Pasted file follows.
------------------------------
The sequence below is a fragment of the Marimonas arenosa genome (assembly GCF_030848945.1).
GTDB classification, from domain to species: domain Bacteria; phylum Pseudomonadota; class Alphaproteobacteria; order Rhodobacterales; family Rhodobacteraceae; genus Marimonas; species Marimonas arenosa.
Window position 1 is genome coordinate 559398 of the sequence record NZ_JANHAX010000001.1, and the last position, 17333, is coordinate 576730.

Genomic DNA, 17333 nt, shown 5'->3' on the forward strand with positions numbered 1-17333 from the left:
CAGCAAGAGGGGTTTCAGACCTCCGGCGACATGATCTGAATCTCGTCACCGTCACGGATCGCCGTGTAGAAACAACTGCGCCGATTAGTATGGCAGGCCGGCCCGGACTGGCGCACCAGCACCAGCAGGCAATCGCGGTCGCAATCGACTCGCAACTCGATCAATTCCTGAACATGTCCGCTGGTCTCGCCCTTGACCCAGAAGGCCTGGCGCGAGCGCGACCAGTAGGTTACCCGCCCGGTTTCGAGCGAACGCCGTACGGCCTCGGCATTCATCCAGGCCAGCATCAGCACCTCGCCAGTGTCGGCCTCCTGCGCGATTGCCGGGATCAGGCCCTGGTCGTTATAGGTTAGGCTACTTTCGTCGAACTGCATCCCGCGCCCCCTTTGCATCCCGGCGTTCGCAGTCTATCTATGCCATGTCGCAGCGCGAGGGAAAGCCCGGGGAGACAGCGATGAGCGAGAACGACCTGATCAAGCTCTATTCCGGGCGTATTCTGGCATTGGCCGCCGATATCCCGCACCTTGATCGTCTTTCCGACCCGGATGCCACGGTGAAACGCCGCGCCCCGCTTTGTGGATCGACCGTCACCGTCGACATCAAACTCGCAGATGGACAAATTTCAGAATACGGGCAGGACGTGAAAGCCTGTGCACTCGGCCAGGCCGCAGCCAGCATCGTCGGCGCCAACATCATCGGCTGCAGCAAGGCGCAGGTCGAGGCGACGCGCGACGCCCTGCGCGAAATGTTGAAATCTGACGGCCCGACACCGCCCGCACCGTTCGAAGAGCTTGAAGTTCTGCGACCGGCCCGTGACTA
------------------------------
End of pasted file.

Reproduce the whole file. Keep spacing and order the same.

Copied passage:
The sequence below is a fragment of the Marimonas arenosa genome (assembly GCF_030848945.1).
GTDB classification, from domain to species: domain Bacteria; phylum Pseudomonadota; class Alphaproteobacteria; order Rhodobacterales; family Rhodobacteraceae; genus Marimonas; species Marimonas arenosa.
Window position 1 is genome coordinate 559398 of the sequence record NZ_JANHAX010000001.1, and the last position, 17333, is coordinate 576730.

Genomic DNA, 17333 nt, shown 5'->3' on the forward strand with positions numbered 1-17333 from the left:
CAGCAAGAGGGGTTTCAGACCTCCGGCGACATGATCTGAATCTCGTCACCGTCACGGATCGCCGTGTAGAAACAACTGCGCCGATTAGTATGGCAGGCCGGCCCGGACTGGCGCACCAGCACCAGCAGGCAATCGCGGTCGCAATCGACTCGCAACTCGATCAATTCCTGAACATGTCCGCTGGTCTCGCCCTTGACCCAGAAGGCCTGGCGCGAGCGCGACCAGTAGGTTACCCGCCCGGTTTCGAGCGAACGCCGTACGGCCTCGGCATTCATCCAGGCCAGCATCAGCACCTCGCCAGTGTCGGCCTCCTGCGCGATTGCCGGGATCAGGCCCTGGTCGTTATAGGTTAGGCTACTTTCGTCGAACTGCATCCCGCGCCCCCTTTGCATCCCGGCGTTCGCAGTCTATCTATGCCATGTCGCAGCGCGAGGGAAAGCCCGGGGAGACAGCGATGAGCGAGAACGACCTGATCAAGCTCTATTCCGGGCGTATTCTGGCATTGGCCGCCGATATCCCGCACCTTGATCGTCTTTCCGACCCGGATGCCACGGTGAAACGCCGCGCCCCGCTTTGTGGATCGACCGTCACCGTCGACATCAAACTCGCAGATGGACAAATTTCAGAATACGGGCAGGACGTGAAAGCCTGTGCACTCGGCCAGGCCGCAGCCAGCATCGTCGGCGCCAACATCATCGGCTGCAGCAAGGCGCAGGTCGAGGCGACGCGCGACGCCCTGCGCGAAATGTTGAAATCTGACGGCCCGACACCGCCCGCACCGTTCGAAGAGCTTGAAGTTCTGCGACCGGCCCGTGACTA